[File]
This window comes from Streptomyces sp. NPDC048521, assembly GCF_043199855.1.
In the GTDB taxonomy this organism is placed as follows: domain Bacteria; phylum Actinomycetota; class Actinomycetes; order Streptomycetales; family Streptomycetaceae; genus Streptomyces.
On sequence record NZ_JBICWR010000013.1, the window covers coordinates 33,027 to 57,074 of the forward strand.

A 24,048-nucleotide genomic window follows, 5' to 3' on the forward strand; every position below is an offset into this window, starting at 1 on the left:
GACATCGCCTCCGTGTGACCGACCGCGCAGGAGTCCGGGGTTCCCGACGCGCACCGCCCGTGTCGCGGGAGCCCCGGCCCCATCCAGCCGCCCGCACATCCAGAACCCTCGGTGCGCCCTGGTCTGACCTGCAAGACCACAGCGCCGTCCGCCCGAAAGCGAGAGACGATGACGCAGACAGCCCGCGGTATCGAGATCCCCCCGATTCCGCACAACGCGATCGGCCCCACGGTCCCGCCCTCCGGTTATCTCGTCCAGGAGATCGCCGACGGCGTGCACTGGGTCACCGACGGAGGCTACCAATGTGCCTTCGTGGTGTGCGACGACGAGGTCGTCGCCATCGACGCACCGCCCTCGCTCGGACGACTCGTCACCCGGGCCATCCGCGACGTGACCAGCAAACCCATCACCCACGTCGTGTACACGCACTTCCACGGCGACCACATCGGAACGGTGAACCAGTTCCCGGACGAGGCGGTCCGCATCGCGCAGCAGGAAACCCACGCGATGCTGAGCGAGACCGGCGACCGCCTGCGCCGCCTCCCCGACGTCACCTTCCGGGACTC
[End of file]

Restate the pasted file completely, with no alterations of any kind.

This window comes from Streptomyces sp. NPDC048521, assembly GCF_043199855.1.
In the GTDB taxonomy this organism is placed as follows: domain Bacteria; phylum Actinomycetota; class Actinomycetes; order Streptomycetales; family Streptomycetaceae; genus Streptomyces.
On sequence record NZ_JBICWR010000013.1, the window covers coordinates 33,027 to 57,074 of the forward strand.

A 24,048-nucleotide genomic window follows, 5' to 3' on the forward strand; every position below is an offset into this window, starting at 1 on the left:
GACATCGCCTCCGTGTGACCGACCGCGCAGGAGTCCGGGGTTCCCGACGCGCACCGCCCGTGTCGCGGGAGCCCCGGCCCCATCCAGCCGCCCGCACATCCAGAACCCTCGGTGCGCCCTGGTCTGACCTGCAAGACCACAGCGCCGTCCGCCCGAAAGCGAGAGACGATGACGCAGACAGCCCGCGGTATCGAGATCCCCCCGATTCCGCACAACGCGATCGGCCCCACGGTCCCGCCCTCCGGTTATCTCGTCCAGGAGATCGCCGACGGCGTGCACTGGGTCACCGACGGAGGCTACCAATGTGCCTTCGTGGTGTGCGACGACGAGGTCGTCGCCATCGACGCACCGCCCTCGCTCGGACGACTCGTCACCCGGGCCATCCGCGACGTGACCAGCAAACCCATCACCCACGTCGTGTACACGCACTTCCACGGCGACCACATCGGAACGGTGAACCAGTTCCCGGACGAGGCGGTCCGCATCGCGCAGCAGGAAACCCACGCGATGCTGAGCGAGACCGGCGACCGCCTGCGCCGCCTCCCCGACGTCACCTTCCGGGACTC